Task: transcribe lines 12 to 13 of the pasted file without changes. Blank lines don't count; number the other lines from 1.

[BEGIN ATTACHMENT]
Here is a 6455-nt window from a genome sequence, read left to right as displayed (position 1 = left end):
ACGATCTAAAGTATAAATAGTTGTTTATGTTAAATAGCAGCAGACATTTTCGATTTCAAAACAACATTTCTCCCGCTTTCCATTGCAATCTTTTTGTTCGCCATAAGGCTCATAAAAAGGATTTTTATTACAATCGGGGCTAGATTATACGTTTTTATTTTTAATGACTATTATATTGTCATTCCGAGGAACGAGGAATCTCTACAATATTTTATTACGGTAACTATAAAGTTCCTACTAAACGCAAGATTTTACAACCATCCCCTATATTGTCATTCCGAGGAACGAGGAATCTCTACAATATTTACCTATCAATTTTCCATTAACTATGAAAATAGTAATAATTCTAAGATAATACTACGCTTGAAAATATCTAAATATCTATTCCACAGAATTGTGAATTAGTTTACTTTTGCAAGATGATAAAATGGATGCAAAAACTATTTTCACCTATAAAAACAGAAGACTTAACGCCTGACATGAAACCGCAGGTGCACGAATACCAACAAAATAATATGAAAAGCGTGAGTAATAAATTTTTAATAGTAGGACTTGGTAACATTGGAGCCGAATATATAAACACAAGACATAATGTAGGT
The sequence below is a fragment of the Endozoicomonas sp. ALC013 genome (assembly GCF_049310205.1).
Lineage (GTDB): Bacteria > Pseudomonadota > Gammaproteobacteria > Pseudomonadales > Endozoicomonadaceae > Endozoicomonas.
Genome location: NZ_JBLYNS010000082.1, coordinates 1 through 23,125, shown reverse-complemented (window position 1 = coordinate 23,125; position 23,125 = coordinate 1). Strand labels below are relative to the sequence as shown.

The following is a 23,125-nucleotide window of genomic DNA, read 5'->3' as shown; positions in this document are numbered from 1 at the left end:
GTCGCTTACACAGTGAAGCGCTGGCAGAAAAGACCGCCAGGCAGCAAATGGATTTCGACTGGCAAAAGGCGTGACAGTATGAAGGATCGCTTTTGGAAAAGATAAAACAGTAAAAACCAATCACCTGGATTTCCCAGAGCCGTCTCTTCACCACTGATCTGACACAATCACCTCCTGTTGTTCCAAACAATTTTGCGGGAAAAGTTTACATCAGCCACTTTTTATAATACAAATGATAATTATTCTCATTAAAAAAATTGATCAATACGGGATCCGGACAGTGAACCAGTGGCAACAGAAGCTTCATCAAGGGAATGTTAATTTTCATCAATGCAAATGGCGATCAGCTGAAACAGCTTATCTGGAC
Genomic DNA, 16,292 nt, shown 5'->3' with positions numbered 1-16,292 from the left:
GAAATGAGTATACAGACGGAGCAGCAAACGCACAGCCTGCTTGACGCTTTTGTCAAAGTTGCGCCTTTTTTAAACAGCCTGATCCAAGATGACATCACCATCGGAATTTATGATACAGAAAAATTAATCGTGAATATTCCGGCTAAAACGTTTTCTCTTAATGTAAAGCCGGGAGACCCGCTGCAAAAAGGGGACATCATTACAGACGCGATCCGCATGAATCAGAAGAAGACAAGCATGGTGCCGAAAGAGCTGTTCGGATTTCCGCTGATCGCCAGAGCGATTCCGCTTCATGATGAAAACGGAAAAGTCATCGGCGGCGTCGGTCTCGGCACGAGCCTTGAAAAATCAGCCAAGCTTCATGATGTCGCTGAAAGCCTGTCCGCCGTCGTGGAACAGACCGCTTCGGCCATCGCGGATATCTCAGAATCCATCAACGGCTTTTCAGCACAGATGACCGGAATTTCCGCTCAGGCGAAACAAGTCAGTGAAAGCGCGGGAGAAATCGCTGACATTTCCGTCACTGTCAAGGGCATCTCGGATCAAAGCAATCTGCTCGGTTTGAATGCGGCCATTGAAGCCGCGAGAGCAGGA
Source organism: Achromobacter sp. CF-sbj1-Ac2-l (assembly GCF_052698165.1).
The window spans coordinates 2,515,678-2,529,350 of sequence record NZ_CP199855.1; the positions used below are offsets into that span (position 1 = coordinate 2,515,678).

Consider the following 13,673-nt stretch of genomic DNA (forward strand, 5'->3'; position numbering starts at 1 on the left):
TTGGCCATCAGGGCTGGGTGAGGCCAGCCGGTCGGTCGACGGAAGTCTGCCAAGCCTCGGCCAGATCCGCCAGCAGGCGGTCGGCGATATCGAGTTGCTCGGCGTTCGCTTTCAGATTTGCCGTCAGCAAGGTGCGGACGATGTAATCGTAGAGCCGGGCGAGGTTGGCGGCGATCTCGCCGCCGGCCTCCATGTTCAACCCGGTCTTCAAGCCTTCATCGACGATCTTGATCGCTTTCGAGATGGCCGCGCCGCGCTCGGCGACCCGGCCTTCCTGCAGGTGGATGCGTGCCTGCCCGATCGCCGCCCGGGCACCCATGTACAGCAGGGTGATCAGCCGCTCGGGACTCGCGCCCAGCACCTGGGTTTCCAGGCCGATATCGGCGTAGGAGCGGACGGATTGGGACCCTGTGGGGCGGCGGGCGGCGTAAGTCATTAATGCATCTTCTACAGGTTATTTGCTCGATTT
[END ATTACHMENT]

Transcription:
Consider the following 13,673-nt stretch of genomic DNA (forward strand, 5'->3'; position numbering starts at 1 on the left):
TTGGCCATCAGGGCTGGGTGAGGCCAGCCGGTCGGTCGACGGAAGTCTGCCAAGCCTCGGCCAGATCCGCCAGCAGGCGGTCGGCGATATCGAGTTGCTCGGCGTTCGCTTTCAGATTTGCCGTCAGCAAGGTGCGGACGATGTAATCGTAGAGCCGGGCGAGGTTGGCGGCGATCTCGCCGCCGGCCTCCATGTTCAACCCGGTCTTCAAGCCTTCATCGACGATCTTGATCGCTTTCGAGATGGCCGCGCCGCGCTCGGCGACCCGGCCTTCCTGCAGGTGGATGCGTGCCTGCCCGATCGCCGCCCGGGCACCCATGTACAGCAGGGTGATCAGCCGCTCGGGACTCGCGCCCAGCACCTGGGTTTCCAGGCCGATATCGGCGTAGGAGCGGACGGATTGGGACCCTGTGGGGCGGCGGGCGGCGTAAGTCATTAATGCATCTTCTACAGGTTATTTGCTCGATTT